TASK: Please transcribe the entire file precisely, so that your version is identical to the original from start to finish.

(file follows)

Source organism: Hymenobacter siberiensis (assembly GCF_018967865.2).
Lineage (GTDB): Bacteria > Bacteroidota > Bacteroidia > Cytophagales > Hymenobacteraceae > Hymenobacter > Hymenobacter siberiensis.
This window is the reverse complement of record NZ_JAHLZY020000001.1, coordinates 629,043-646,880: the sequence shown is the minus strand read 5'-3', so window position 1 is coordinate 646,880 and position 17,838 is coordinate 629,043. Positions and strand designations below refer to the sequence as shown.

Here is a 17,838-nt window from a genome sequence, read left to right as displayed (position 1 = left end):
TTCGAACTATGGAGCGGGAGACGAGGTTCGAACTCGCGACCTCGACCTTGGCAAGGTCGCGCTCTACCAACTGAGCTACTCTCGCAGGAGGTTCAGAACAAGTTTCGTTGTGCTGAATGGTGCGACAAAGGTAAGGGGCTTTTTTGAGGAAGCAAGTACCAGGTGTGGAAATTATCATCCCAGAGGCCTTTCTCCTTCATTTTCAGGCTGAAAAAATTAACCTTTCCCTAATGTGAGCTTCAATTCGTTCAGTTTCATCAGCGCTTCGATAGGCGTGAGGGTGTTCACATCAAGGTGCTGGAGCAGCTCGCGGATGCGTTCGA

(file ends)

Source organism: Hymenobacter siberiensis (assembly GCF_018967865.2).
Lineage (GTDB): Bacteria > Bacteroidota > Bacteroidia > Cytophagales > Hymenobacteraceae > Hymenobacter > Hymenobacter siberiensis.
This window is the reverse complement of record NZ_JAHLZY020000001.1, coordinates 629,043-646,880: the sequence shown is the minus strand read 5'-3', so window position 1 is coordinate 646,880 and position 17,838 is coordinate 629,043. Positions and strand designations below refer to the sequence as shown.

Here is a 17,838-nt window from a genome sequence, read left to right as displayed (position 1 = left end):
TTCGAACTATGGAGCGGGAGACGAGGTTCGAACTCGCGACCTCGACCTTGGCAAGGTCGCGCTCTACCAACTGAGCTACTCTCGCAGGAGGTTCAGAACAAGTTTCGTTGTGCTGAATGGTGCGACAAAGGTAAGGGGCTTTTTTGAGGAAGCAAGTACCAGGTGTGGAAATTATCATCCCAGAGGCCTTTCTCCTTCATTTTCAGGCTGAAAAAATTAACCTTTCCCTAATGTGAGCTTCAATTCGTTCAGTTTCATCAGCGCTTCGATAGGCGTGAGGGTGTTCACATCAAGGTGCTGGAGCAGCTCGCGGATGCGTTCGA